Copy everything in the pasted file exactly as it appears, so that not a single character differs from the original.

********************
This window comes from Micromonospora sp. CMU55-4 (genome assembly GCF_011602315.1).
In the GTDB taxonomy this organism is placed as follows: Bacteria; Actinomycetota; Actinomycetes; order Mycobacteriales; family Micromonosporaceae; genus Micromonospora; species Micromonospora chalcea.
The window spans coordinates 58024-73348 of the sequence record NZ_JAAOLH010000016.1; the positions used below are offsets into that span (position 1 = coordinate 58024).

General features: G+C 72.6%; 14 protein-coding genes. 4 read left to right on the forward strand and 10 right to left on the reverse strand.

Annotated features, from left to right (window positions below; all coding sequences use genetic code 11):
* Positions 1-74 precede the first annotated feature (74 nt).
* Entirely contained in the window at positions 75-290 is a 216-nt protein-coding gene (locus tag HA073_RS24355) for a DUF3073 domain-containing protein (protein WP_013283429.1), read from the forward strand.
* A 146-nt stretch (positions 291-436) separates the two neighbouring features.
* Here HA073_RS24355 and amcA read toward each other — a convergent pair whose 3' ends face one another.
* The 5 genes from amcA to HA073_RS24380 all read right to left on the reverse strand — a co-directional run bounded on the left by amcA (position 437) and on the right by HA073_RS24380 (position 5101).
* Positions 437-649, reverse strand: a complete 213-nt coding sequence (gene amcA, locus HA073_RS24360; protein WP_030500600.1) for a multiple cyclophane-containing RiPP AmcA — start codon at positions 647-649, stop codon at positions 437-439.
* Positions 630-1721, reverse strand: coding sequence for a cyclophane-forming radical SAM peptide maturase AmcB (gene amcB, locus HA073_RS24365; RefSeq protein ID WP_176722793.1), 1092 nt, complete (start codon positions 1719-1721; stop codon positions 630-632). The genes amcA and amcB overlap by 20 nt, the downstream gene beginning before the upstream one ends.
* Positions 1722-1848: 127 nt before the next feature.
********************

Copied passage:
This window comes from Micromonospora sp. CMU55-4 (genome assembly GCF_011602315.1).
In the GTDB taxonomy this organism is placed as follows: Bacteria; Actinomycetota; Actinomycetes; order Mycobacteriales; family Micromonosporaceae; genus Micromonospora; species Micromonospora chalcea.
The window spans coordinates 58024-73348 of the sequence record NZ_JAAOLH010000016.1; the positions used below are offsets into that span (position 1 = coordinate 58024).

General features: G+C 72.6%; 14 protein-coding genes. 4 read left to right on the forward strand and 10 right to left on the reverse strand.

Annotated features, from left to right (window positions below; all coding sequences use genetic code 11):
* Positions 1-74 precede the first annotated feature (74 nt).
* Entirely contained in the window at positions 75-290 is a 216-nt protein-coding gene (locus tag HA073_RS24355) for a DUF3073 domain-containing protein (protein WP_013283429.1), read from the forward strand.
* A 146-nt stretch (positions 291-436) separates the two neighbouring features.
* Here HA073_RS24355 and amcA read toward each other — a convergent pair whose 3' ends face one another.
* The 5 genes from amcA to HA073_RS24380 all read right to left on the reverse strand — a co-directional run bounded on the left by amcA (position 437) and on the right by HA073_RS24380 (position 5101).
* Positions 437-649, reverse strand: a complete 213-nt coding sequence (gene amcA, locus HA073_RS24360; protein WP_030500600.1) for a multiple cyclophane-containing RiPP AmcA — start codon at positions 647-649, stop codon at positions 437-439.
* Positions 630-1721, reverse strand: coding sequence for a cyclophane-forming radical SAM peptide maturase AmcB (gene amcB, locus HA073_RS24365; RefSeq protein ID WP_176722793.1), 1092 nt, complete (start codon positions 1719-1721; stop codon positions 630-632). The genes amcA and amcB overlap by 20 nt, the downstream gene beginning before the upstream one ends.
* Positions 1722-1848: 127 nt before the next feature.